capital reality that feels unnatural to the human psyche.

Donít think you are; know you are. Free your mind. No fear, no doubt, no
disbelief. Free your mind.

This quote from The Matrix also echoes a major theme in Woodsonís
Mis-Education. Woodson states, ìThe lack of confidence of the Negro in
himself and his possibilities is what has kept him down. His
mis-education has been a perfect success in this respect. ì Knowing
oneís history and culture gives one a sense of self and purpose. Most
African Americans and Africans in the diaspora submerged in the ghettoes
of Chicago or the ghettoes of Johannesburg or the ghettoes of Rio do not
have the knowledge of self needed to overcome the systematic matrix of
racism.

Proponents of African-centered education and multi-cultural education
echo the value of such an education because it does give a sense of
value and perspective that a European centered education can not
provide. There are many people of African descent from African Americans
to Afro-cubans to native Africans that do not know of the great African
empires of great African explorers and great freedom fighters who
resisted slavery and colonialism. That history did not begin when the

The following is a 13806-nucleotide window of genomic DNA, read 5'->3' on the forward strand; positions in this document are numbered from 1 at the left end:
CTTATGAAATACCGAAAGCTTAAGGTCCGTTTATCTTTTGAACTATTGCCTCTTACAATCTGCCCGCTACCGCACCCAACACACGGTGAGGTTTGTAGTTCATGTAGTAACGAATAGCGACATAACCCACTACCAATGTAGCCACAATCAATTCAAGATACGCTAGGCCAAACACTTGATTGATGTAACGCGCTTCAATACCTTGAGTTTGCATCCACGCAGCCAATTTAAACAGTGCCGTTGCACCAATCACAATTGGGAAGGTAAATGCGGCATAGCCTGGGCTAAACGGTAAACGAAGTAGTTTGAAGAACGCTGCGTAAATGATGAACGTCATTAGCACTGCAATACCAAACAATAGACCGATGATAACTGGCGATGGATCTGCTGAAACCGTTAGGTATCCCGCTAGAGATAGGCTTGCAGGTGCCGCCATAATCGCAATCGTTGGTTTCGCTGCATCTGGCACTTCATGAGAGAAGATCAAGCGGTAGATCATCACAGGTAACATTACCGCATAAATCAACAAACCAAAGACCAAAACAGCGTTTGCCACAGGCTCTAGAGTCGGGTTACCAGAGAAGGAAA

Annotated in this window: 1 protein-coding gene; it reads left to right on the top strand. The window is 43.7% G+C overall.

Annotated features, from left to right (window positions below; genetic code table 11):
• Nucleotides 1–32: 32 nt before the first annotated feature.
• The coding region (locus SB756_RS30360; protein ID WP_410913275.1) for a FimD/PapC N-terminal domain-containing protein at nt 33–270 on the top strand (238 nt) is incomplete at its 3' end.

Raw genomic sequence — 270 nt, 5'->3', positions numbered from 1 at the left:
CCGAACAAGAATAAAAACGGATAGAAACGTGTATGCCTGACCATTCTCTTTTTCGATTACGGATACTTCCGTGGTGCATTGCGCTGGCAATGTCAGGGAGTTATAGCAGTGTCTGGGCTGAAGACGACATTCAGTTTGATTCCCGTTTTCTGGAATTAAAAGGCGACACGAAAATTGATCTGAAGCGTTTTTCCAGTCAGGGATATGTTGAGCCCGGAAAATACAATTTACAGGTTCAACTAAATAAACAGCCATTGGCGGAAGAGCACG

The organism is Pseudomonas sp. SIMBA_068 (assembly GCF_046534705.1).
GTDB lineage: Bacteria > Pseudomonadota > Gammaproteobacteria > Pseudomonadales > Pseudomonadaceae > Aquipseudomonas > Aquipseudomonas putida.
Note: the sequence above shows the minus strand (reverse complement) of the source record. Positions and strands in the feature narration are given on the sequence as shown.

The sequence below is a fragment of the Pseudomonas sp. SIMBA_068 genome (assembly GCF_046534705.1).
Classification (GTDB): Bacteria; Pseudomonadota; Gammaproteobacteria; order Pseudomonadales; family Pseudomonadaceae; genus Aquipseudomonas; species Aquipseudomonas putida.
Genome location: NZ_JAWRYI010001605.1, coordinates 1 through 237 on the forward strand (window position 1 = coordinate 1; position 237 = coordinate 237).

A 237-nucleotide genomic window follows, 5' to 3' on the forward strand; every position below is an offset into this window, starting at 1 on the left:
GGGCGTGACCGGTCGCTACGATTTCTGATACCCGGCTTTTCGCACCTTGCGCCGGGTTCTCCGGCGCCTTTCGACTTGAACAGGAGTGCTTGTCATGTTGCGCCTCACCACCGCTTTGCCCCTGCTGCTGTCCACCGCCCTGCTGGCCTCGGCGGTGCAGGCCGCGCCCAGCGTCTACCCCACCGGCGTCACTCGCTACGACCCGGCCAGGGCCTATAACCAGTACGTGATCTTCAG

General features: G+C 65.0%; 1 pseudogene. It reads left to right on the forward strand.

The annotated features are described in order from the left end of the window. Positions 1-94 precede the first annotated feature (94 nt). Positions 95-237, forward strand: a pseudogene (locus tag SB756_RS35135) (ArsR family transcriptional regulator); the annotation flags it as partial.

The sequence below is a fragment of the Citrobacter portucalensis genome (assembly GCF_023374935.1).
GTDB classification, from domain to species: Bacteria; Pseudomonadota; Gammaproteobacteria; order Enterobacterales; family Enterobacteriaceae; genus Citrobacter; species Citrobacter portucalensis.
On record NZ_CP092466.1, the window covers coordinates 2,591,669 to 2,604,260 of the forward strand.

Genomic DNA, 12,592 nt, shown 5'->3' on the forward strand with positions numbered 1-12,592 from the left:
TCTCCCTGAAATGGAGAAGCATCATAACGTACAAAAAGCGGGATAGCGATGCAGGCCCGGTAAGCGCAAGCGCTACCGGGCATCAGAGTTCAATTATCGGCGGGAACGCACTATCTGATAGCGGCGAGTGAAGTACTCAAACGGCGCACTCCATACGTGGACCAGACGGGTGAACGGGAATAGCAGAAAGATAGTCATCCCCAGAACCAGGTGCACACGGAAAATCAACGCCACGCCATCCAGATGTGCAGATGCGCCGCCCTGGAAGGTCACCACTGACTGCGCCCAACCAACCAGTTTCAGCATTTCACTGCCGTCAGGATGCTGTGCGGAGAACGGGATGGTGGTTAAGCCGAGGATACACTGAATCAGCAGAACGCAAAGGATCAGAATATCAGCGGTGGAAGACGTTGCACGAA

Europeans made contact with Africa. This ill-equipped education also
disserves whites who are also not given a true picture of the world.

In order the peoples of African descent to truly be free the collective
minds must be free. Must be free of all the lies told and perpetrated
through years of mis-education, propaganda, and self-hate. In order for
the collective minds to be free, the paradigm of racism, slavery
colonialism, imperialism, self-hate, and violence must be destroyed. In
the final analysis in order for all people to be free the matrix of
racism must be destroyed. As Morpheus tells Neo before they first meet
the oracle: I can only show you the door, you have to go through it.


http://www.blackstate.com/matrix.html